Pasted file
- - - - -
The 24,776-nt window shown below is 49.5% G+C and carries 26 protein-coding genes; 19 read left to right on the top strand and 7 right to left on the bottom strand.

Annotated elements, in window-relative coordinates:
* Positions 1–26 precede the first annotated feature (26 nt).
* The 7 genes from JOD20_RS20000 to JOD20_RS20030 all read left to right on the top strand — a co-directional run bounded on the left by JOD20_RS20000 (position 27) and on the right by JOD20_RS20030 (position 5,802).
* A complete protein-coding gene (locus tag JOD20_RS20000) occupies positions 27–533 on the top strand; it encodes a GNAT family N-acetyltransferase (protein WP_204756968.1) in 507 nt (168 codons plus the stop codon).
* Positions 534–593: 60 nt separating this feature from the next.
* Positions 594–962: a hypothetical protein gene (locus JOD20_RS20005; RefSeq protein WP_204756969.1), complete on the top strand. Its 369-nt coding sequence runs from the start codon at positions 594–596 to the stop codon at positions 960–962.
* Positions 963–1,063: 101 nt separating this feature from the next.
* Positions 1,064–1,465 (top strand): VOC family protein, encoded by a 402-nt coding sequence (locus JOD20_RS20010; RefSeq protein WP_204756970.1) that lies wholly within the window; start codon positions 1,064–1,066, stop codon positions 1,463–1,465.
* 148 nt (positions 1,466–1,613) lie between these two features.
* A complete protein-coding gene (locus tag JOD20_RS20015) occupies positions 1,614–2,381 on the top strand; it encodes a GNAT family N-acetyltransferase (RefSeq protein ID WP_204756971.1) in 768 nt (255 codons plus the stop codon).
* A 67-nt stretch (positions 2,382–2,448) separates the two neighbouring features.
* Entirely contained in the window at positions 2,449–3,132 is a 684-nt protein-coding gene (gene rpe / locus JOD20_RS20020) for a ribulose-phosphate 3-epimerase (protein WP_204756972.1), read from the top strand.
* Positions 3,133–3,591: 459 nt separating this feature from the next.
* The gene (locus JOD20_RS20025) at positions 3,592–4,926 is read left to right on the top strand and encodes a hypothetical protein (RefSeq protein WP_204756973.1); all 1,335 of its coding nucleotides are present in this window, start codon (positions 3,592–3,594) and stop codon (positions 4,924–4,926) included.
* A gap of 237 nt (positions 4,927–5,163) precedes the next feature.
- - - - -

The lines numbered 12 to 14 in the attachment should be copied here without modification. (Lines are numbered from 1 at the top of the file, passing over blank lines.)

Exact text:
* A 67-nt stretch (positions 2,382–2,448) separates the two neighbouring features.
* Entirely contained in the window at positions 2,449–3,132 is a 684-nt protein-coding gene (gene rpe / locus JOD20_RS20020) for a ribulose-phosphate 3-epimerase (protein WP_204756972.1), read from the top strand.
* Positions 3,133–3,591: 459 nt separating this feature from the next.